differentiable function

Show Summary Details

Quick Reference

The real function f of one variable is differentiable at a if (f (a+h)−f (a)/h has a limit as h → 0; that is, if the derivative of f at a exists. The rough idea is that a function is differentiable if it is possible to define the gradient of the graph y=f (x) and hence define a tangent at the point. The function f is differentiable in an open interval if it is differentiable at every point in the interval; and f is differentiable on the closed interval [a, b], where a < b, if it is differentiable in (a, b) and if the right derivative of f at a and the left derivative of f at b exist.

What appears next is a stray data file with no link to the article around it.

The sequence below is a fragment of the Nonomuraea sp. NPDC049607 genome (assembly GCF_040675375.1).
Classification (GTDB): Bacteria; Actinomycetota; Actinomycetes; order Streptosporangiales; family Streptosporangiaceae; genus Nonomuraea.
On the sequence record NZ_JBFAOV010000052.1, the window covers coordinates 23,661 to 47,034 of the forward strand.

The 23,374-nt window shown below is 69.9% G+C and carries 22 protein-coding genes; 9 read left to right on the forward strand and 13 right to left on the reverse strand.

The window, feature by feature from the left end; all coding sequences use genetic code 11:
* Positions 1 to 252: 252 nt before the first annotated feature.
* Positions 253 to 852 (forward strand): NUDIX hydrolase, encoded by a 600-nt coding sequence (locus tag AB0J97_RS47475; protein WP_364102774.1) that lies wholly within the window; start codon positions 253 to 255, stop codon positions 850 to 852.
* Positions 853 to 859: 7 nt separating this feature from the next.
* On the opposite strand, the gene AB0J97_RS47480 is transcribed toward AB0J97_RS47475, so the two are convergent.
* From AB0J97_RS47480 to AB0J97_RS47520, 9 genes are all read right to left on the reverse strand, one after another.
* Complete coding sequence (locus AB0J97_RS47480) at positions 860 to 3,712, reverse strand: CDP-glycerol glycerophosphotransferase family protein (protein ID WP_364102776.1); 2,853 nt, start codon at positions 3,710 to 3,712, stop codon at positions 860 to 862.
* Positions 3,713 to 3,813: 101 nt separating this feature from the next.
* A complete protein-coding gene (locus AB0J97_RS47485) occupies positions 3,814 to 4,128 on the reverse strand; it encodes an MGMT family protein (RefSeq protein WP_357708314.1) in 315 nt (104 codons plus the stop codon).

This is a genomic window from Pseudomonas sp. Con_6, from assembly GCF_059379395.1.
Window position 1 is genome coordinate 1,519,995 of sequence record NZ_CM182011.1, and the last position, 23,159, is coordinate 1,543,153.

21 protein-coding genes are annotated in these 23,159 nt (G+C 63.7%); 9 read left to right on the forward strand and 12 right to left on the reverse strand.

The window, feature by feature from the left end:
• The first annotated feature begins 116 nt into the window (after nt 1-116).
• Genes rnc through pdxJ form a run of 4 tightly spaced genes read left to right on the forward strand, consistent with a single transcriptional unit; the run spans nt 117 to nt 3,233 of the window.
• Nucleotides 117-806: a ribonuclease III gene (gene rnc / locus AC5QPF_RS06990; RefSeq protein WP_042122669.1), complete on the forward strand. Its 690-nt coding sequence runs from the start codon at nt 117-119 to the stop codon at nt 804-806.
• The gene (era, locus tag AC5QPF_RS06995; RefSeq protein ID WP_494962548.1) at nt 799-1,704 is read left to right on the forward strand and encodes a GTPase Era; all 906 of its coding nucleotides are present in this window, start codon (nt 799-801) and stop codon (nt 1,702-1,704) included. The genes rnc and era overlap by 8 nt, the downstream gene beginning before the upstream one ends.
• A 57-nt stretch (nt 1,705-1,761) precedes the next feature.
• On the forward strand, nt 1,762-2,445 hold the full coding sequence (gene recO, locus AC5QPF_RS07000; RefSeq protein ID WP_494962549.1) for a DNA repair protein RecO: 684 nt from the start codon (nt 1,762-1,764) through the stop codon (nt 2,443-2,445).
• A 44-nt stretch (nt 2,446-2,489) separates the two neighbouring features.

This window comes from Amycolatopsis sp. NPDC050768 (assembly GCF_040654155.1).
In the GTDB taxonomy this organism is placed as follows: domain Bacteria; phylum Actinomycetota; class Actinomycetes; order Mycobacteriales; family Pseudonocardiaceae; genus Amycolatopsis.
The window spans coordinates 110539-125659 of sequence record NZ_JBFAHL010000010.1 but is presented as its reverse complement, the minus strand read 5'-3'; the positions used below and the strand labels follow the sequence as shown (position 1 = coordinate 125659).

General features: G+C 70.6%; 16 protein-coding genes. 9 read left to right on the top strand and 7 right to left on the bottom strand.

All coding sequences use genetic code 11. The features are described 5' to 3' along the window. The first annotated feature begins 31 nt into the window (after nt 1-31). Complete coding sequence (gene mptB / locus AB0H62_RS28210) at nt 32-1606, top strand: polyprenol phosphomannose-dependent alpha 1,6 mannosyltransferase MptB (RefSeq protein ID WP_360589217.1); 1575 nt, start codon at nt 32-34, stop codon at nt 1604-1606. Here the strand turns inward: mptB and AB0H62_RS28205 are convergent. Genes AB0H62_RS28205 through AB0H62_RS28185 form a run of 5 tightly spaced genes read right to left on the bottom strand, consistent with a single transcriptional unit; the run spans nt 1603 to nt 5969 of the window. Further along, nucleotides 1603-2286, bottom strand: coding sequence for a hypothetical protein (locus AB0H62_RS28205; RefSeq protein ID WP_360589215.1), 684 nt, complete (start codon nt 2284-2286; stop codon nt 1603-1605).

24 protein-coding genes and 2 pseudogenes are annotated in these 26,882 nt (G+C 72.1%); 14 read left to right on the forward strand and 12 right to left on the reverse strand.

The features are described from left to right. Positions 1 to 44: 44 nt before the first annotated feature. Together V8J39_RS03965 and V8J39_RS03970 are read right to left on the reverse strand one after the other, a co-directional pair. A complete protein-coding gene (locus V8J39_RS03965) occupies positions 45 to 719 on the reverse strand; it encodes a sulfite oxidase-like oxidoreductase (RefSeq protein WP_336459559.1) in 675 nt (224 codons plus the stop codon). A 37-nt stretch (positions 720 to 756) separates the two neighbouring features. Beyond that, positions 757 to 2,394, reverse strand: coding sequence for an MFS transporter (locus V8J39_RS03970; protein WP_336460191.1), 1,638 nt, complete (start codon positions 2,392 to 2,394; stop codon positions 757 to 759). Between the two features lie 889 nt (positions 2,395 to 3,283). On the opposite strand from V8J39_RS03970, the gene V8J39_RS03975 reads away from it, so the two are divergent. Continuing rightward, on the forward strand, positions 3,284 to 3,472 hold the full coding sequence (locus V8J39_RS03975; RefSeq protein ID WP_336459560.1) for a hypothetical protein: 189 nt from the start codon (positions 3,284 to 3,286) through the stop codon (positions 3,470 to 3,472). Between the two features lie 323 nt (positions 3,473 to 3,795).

Subjects: Mathematics.

Reference entries

Users without a subscription are not able to see the full content. Please, subscribe or login to access all content.